Our top picks for Children’s Mental Health Week - News - Living Paintings

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Our top picks for Children’s Mental Health Week

9th February 2022

A collage of books that deal with emotions. Text above reads 'Dealing with emotions' for Children's Mental Health Week

We can learn so much from a good book. While a riveting plot can keep us turning the pages, often it’s the meaning behind the story that can have the most impact.

Children’s picture books have long held poignant messages that help children deal with the emotions, anxieties and the trials of every day life. Most importantly, they pave the way for open discussion and honest discussion about feelings.

For children who are blind or visually impaired, they often miss out on the illustrations that bring the story to life. Luckily, we’ve adapted lots of books that promote positive mental health into tactile, Braille and audio experiences for blind children.

To mark Children’s Mental Health Week (7-13th February) we’ve delved into our collection and picked out our top tactile books for blind children that explore emotions and carry poignant messages on how to handle them.

Angry Arthur written by Hiawyn Oram and illustrated by Satoshi Kitamura. A angry looking boy with arms folded  leans against a chimney stack on a roof top.

Angry Arthur

Hiawyn Oram and Satoshi Kitamura

Arthur doesn’t want to go to bed. He’s quite happy staying up and watching TV! So, when his mum tells him to turn the TV off – Arthur isn’t happy. Arthur’s anger manifest itself as a storm cloud, a hurricane and an earthquake, causing devastation everywhere it goes. But eventually the storm calms, as Arthur begins to wonder what made him so angry in the first place, leading to a surprising discovery as he finally begins to fall asleep.

My Monster and Me, by Nadiya Hussain

My Monster and Me

Nadiya Hussain

This is the touching story of a young boy whose worry monster follow him everywhere. It’s there when he gets dressed, when he plays with his toys – even when his friends come to visit him. It seems like there is no escape.

The author, TV chef Nadiya Hussain has written this book based on her own struggles with anxiety – in the hope that it’ll help no more children suffer in silence. We think it does the job wonderfully!

Where the Wild Things Are. Story and pictures by Maurice Sendak. A wild grey beast asleep under some strange looking palm trees. A yellow yacht is anchored in a lake behind him.

Where the Wild Things Are

Maurice Sendak

This classic storybook is the perfect vehicle to explore the idea of giving in to your “wild side”. Feeling misunderstood at home and at school, Max sets sail in his imagination to the island of the Wild Things. They allow Max to become their king and he promises to create a kingdom where everyone is happy. But being a king isn’t as easy as he thought – and even though he has made new friends with the islands fantastical beasts, he is drawn back to the real world when he realises how much he loves his home.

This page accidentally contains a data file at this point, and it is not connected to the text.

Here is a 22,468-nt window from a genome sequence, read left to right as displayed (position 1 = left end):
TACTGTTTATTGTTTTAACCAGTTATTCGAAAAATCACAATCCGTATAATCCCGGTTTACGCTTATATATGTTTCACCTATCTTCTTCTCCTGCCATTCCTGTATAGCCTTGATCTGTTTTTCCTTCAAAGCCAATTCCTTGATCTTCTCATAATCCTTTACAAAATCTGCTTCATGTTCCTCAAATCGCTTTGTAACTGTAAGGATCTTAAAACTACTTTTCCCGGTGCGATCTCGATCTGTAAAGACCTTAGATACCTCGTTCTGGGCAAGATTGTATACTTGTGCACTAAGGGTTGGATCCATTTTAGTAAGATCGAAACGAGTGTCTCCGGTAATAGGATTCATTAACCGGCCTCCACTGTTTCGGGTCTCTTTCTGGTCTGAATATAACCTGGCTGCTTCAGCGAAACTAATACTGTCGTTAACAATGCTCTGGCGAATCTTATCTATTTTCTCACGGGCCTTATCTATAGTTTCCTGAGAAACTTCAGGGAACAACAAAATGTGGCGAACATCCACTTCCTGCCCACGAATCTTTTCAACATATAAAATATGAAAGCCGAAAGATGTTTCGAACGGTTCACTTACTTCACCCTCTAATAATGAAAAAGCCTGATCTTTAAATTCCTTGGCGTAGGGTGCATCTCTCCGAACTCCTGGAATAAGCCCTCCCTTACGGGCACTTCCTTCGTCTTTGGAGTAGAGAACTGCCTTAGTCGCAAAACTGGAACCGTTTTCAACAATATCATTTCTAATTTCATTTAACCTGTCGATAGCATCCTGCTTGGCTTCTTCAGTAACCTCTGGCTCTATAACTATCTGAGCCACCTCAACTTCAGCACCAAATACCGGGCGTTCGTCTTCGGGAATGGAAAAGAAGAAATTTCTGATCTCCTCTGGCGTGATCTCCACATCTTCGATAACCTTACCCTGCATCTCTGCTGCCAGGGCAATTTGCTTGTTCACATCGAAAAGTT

Yoga Babies by Fearne Cotton showing two young children doing yoga poses.

Yoga Babies

Fearne Cotton

Who doesn’t feel relaxed after a little bit of yoga? This beautifully illustrated picture book from Fearne Cotton takes a look at a family life that so many of us will be able to relate to – busy and stressful – and incorporates yoga as a way to relax and forget the worries of the day.

The book is full of practical exercises that will have your little one embracing the ‘zen’ life in no time!

Amazing Grace written by Mary Hoffman and illustrated by Caroline Binch. The cover shows a head ans shoulders illustration of a smiling young black girl with bunches.

Amazing Grace

Mary Hoffman and Caroline Binch

Grace loves stories, whether they’re from books, movies, or the kind her grandmother tells. When her school decides to perform Peter Pan, Grace longs to play the lead, but her classmates point out that Peter was a boy. Besides, he wasn’t black.

With the support of her family, Grace learns that she can be anything she wants to be, and the results are amazing!

Elmer's Walk written and illustrated by David McKee. A colourful patchwork elephant and a black and white patchwork elephant stand side by side,trunks linked, under a star filled night sky.

Elmer’s Walk

David McKee

Everyone loves Elmer, the patchwork elephant! If you haven’t read its sequel, Elmer’s Walk – we couldn’t recommend it enough. It’s a wonderful celebration of mindfulness from master-storyteller David McKee.

Elmer is enjoying his walk through the jungle. He’s smelling the flowers, watching the cloud and listening to the sound of the waterfall. He’s taking everything in – and just wants to share that joy with others. But none of the other animals have time. Every time he points out the beauty around them, they tell him they are far too busy to stop and chat.
When Elmer starts to feel sad, his cousin Wilbur arrives at last to share Elmer’s enjoyment in the stars.

Gorilla written and illustrated by Anthony Browne. A gorilla, dressed in an overcoat, bow tie and trilby hat, gently holds a girl under his arm as he swings on a tree branch past a surprised ginger cat.

Gorilla

Anthony Browne

Hannah is a young girl who desperately wants to spend more time with her father – she feels lonely and neglected. Hannah loves animals – and her favourite is the gorilla. One day, her father buys her a toy gorilla and that night, Hannah has a very special dream. She dreams she is taken out to the zoo by a life size gorilla! But there’s something familiar about the way he dresses. The next morning, Hannah wakes up. It’s her birthday – and her father surprises her with a trip to the zoo.

Throughout, the book deals with family relationships and carries a poignant message around dealing with unwanted emotions.

Explore emotions

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